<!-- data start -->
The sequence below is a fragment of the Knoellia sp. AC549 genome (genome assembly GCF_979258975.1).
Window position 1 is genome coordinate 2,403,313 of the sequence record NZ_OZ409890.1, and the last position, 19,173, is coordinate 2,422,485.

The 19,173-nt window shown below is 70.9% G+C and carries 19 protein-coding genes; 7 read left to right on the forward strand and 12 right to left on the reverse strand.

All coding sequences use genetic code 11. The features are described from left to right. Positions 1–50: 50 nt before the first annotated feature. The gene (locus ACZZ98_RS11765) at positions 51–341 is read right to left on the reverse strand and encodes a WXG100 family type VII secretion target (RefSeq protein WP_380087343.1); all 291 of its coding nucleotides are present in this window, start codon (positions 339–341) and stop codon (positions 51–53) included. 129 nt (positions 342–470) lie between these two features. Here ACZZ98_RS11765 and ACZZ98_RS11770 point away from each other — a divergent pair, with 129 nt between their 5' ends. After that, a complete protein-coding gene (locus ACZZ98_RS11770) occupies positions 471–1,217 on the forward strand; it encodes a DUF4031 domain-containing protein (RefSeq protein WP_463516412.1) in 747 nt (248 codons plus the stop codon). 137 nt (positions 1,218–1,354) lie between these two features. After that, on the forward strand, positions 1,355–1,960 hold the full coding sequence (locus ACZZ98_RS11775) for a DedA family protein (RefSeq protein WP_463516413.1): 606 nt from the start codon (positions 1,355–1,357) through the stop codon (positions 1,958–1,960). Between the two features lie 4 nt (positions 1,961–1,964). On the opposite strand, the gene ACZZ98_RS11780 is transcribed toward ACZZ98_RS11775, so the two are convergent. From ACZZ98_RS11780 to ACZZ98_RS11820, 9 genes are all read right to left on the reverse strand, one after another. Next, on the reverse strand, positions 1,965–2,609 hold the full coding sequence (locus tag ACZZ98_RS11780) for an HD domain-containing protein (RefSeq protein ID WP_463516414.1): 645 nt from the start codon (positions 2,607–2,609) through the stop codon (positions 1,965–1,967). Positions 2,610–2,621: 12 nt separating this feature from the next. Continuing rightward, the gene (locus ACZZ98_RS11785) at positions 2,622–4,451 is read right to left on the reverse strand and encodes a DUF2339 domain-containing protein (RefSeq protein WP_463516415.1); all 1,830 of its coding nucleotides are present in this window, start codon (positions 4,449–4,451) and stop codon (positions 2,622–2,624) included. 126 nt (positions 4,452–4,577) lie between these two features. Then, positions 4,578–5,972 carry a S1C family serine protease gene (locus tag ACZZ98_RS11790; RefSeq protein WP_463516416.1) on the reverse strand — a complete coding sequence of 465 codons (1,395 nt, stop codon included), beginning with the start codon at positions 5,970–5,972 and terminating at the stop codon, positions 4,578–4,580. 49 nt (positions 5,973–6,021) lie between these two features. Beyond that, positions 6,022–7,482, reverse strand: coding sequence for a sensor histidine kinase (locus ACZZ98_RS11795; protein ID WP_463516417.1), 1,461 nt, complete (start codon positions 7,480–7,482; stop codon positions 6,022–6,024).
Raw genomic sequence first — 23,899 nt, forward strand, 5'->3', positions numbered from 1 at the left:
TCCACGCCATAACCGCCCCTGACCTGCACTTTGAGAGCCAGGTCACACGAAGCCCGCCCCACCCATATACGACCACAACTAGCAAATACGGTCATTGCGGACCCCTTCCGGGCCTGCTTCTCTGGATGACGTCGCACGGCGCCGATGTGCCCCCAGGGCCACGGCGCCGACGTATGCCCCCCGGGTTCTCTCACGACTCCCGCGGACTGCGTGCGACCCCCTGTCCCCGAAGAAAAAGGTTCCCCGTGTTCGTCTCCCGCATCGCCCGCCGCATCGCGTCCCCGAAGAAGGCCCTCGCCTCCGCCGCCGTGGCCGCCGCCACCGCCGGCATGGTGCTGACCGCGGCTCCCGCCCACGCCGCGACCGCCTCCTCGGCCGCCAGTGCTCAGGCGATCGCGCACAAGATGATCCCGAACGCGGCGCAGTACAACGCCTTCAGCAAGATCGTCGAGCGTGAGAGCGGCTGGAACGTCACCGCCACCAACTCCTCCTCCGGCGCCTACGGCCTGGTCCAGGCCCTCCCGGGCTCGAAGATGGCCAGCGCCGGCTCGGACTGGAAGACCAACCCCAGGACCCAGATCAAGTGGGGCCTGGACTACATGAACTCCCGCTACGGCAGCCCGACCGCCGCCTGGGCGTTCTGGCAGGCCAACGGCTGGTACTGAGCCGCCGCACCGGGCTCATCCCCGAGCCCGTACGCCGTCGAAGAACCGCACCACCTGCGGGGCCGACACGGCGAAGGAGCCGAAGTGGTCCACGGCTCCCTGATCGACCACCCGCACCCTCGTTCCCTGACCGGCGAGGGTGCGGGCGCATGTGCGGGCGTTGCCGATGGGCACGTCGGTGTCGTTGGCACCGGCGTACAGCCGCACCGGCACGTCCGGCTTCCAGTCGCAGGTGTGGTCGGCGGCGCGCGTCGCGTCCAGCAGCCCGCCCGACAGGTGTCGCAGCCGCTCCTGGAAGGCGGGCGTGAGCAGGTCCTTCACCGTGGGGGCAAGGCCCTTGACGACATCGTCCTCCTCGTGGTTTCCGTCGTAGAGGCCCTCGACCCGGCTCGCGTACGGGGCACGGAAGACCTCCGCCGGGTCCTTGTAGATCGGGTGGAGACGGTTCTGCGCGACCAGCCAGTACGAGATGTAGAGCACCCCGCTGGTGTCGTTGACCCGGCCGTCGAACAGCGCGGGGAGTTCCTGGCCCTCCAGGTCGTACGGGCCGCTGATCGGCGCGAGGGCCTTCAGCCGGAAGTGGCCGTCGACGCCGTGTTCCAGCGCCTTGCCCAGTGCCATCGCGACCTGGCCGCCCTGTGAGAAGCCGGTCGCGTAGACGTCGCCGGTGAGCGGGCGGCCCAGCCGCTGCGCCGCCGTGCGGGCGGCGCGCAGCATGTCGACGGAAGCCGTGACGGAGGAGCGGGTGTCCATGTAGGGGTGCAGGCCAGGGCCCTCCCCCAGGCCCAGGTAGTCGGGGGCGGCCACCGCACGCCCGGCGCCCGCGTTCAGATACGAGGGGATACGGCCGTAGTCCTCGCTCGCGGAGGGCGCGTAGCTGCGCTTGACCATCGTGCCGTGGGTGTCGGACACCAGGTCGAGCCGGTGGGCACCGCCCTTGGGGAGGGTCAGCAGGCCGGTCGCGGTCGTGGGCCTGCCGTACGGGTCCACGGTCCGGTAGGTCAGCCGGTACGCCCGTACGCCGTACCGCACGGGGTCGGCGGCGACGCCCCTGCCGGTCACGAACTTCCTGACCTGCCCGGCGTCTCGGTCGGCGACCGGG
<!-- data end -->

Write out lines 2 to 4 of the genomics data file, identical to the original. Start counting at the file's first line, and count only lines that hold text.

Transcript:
Window position 1 is genome coordinate 2,403,313 of the sequence record NZ_OZ409890.1, and the last position, 19,173, is coordinate 2,422,485.

The 19,173-nt window shown below is 70.9% G+C and carries 19 protein-coding genes; 7 read left to right on the forward strand and 12 right to left on the reverse strand.

All coding sequences use genetic code 11. The features are described from left to right. Positions 1–50: 50 nt before the first annotated feature. The gene (locus ACZZ98_RS11765) at positions 51–341 is read right to left on the reverse strand and encodes a WXG100 family type VII secretion target (RefSeq protein WP_380087343.1); all 291 of its coding nucleotides are present in this window, start codon (positions 339–341) and stop codon (positions 51–53) included. 129 nt (positions 342–470) lie between these two features. Here ACZZ98_RS11765 and ACZZ98_RS11770 point away from each other — a divergent pair, with 129 nt between their 5' ends. After that, a complete protein-coding gene (locus ACZZ98_RS11770) occupies positions 471–1,217 on the forward strand; it encodes a DUF4031 domain-containing protein (RefSeq protein WP_463516412.1) in 747 nt (248 codons plus the stop codon). 137 nt (positions 1,218–1,354) lie between these two features. After that, on the forward strand, positions 1,355–1,960 hold the full coding sequence (locus ACZZ98_RS11775) for a DedA family protein (RefSeq protein WP_463516413.1): 606 nt from the start codon (positions 1,355–1,357) through the stop codon (positions 1,958–1,960). Between the two features lie 4 nt (positions 1,961–1,964). On the opposite strand, the gene ACZZ98_RS11780 is transcribed toward ACZZ98_RS11775, so the two are convergent. From ACZZ98_RS11780 to ACZZ98_RS11820, 9 genes are all read right to left on the reverse strand, one after another. Next, on the reverse strand, positions 1,965–2,609 hold the full coding sequence (locus tag ACZZ98_RS11780) for an HD domain-containing protein (RefSeq protein ID WP_463516414.1): 645 nt from the start codon (positions 2,607–2,609) through the stop codon (positions 1,965–1,967). Positions 2,610–2,621: 12 nt separating this feature from the next. Continuing rightward, the gene (locus ACZZ98_RS11785) at positions 2,622–4,451 is read right to left on the reverse strand and encodes a DUF2339 domain-containing protein (RefSeq protein WP_463516415.1); all 1,830 of its coding nucleotides are present in this window, start codon (positions 4,449–4,451) and stop codon (positions 2,622–2,624) included. 126 nt (positions 4,452–4,577) lie between these two features. Then, positions 4,578–5,972 carry a S1C family serine protease gene (locus tag ACZZ98_RS11790; RefSeq protein WP_463516416.1) on the reverse strand — a complete coding sequence of 465 codons (1,395 nt, stop codon included), beginning with the start codon at positions 5,970–5,972 and terminating at the stop codon, positions 4,578–4,580. 49 nt (positions 5,973–6,021) lie between these two features. Beyond that, positions 6,022–7,482, reverse strand: coding sequence for a sensor histidine kinase (locus ACZZ98_RS11795; protein ID WP_463516417.1), 1,461 nt, complete (start codon positions 7,480–7,482; stop codon positions 6,022–6,024).